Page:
Instead keeping Rohit Shetty’s earlier comic works as a yardstick may help in understanding what to expect in this film. Rohit Shetty’s penchant for absurd humour and love for the outrageous happily subverts the entire premise of Hrishikesh Mukherjee’s masterpiece. So, Utpal Dutt’s love for the purity of Hindi language has been twisted to show Ajay Devgn’s (as Prithviraj) usage of English phrases like, umm, “Please bring some fresh fuls and fruitables.”
Or “I’ll put the last nailpolish in your coffin” or “When elders get cosy, children don’t get nosy” or kind of utter nonsense lines. When he is not delivering these language gems, he is busy protecting his sister from a random distant cousin, who keeps accosting her to settle family grouses.
Like Utpal Dutt in the old Golmaal, Prithvi respects only strict honesty and punishes lying. Abbas (Abhishek Bachchan) comes to Prithvi’s village and lies to him about his religion, name, parentage and almost everything to get a job. The lies then keep getting more and more complex and ridiculous to then include a fake mother and her fake identical sister, a fake identical brother and so on.
You know the plot, you have seen it before. What you have not seen before is the utter irreverence with which Rohit treats the original, paying it a tribute and insult with equal delight. But to cast the boisterous mujrewali Zohra (Archana Puran Singh) to reprise Dina Pathak’s role as the mother in disguise and then get the other Abhishek to pose as the homosexual dancer Abbas, or even conceptualising certain scenes like Abhishek’s entry as the dancer, or the Archana’s entry as the mother or the Ek Hasina thi type of climax, is as brilliant as it is banal.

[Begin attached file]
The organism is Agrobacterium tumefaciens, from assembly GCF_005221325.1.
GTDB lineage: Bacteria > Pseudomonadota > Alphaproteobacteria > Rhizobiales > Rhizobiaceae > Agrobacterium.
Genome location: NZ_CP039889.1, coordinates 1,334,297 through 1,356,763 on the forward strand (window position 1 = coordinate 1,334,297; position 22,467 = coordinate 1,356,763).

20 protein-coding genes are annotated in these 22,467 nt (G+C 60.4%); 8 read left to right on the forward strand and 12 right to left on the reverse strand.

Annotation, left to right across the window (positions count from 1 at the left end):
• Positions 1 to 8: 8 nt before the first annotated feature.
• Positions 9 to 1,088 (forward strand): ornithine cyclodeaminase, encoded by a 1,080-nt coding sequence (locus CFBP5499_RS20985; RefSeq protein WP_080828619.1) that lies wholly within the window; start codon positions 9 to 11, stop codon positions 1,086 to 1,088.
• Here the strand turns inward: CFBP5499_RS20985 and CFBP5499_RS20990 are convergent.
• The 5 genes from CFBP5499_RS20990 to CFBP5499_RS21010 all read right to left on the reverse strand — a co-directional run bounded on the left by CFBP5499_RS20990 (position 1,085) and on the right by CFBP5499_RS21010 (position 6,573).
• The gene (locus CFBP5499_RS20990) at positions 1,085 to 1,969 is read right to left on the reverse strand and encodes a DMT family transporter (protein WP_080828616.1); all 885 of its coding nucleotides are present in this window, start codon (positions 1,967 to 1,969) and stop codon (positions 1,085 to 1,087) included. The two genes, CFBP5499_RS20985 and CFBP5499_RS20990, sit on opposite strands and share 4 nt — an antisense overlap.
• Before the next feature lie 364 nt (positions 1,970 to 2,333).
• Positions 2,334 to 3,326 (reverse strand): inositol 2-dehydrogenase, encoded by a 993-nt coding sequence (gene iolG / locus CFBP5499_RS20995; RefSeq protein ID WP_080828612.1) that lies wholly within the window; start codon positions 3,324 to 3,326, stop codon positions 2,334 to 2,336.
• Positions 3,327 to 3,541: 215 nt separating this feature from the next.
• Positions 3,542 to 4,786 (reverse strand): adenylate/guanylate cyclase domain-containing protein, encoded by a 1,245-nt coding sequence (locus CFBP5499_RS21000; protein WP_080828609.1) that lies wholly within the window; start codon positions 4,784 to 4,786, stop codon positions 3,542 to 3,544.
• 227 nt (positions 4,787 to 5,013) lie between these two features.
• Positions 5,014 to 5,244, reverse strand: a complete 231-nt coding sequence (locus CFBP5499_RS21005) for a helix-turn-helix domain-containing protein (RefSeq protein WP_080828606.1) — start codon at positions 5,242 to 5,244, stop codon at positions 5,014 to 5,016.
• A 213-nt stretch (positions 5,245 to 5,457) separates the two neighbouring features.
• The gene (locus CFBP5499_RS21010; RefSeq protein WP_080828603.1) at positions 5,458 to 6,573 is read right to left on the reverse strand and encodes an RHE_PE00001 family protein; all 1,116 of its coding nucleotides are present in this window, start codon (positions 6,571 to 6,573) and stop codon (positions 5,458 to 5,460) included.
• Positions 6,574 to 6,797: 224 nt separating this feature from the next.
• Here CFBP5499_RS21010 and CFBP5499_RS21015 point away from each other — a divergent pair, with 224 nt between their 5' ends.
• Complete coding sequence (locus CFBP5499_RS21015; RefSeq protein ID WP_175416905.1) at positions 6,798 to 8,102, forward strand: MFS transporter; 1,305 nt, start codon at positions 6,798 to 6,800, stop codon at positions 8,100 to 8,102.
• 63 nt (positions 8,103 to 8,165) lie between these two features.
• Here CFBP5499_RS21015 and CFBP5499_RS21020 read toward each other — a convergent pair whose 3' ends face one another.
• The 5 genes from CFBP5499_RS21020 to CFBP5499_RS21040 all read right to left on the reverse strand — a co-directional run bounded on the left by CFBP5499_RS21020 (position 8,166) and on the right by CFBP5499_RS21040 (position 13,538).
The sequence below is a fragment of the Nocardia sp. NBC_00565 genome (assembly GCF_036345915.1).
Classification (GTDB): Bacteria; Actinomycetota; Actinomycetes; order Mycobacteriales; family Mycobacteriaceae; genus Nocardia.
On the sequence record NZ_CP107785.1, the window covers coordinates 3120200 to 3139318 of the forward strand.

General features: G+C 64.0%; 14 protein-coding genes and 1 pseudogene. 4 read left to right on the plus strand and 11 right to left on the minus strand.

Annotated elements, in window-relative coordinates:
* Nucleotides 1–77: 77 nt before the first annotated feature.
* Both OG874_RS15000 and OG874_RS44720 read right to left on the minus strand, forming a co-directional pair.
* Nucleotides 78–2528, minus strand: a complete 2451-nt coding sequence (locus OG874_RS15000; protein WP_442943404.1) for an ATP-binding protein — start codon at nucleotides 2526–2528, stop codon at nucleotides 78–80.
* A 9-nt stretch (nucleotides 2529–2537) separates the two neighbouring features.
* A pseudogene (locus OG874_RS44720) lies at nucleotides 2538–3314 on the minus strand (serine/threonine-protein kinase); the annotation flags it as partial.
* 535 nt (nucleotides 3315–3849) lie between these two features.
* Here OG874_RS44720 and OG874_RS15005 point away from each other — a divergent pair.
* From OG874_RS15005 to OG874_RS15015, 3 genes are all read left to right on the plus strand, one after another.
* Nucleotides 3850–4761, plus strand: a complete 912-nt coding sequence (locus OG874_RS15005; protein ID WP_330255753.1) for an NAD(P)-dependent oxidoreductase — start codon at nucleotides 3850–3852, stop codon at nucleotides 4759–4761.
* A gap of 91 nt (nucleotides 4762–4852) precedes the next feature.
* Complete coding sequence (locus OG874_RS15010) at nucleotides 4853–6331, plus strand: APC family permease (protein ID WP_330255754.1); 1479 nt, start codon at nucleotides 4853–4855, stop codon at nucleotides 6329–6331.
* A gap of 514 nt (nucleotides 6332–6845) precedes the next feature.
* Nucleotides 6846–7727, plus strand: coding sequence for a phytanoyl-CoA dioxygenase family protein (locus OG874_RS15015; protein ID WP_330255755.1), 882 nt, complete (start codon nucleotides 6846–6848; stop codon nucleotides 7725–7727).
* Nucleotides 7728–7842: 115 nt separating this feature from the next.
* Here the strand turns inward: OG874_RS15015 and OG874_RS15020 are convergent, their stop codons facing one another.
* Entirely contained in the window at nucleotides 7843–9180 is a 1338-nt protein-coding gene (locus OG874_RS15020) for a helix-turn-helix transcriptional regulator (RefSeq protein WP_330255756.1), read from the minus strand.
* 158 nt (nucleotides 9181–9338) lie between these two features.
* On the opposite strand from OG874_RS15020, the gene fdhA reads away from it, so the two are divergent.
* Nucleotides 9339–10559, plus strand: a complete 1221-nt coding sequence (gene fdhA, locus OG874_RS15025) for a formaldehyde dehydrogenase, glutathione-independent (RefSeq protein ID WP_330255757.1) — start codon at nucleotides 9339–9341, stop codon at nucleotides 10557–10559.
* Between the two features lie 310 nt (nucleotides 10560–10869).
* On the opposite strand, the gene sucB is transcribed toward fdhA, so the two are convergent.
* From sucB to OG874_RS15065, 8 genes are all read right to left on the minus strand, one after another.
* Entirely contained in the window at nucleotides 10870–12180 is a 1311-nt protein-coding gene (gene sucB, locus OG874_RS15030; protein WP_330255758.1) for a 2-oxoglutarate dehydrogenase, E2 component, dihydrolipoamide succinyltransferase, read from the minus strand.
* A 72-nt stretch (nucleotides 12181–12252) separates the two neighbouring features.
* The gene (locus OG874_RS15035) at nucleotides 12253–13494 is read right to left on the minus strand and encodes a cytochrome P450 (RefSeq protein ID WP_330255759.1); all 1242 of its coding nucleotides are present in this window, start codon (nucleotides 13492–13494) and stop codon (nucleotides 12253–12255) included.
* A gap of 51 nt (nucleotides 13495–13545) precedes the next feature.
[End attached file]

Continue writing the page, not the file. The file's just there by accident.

Asin looks strange with her half-permed hair and Prachi Desai just drifts in and out. Actually the girls have nothing to do here. Ajay Devgn preens as the macho male, spouting Angrezi nonsense and flinging people left, right and centre. But the surprise package is Abhishek: he is the perfect foil for Devgn’s Prithvi; his Abhishek is restrained while his gay Abbas is outrageous.
Bol Bachchan is a robust, unapologetic farce. It is full of one-liner Prithvisms, and the usual far-fetched gags. And like most Rohit Shetty films, it will probably make you wonder at the utter cheek of the filmmaker, even as it makes you laugh. And that’s what matters: Bol Bachchan makes you laugh out loud, quite hard at times, at the inanity and the innovation, the absurdity and the audacity. Go watch it. You’ll probably curse this critic but not before having a good laugh.
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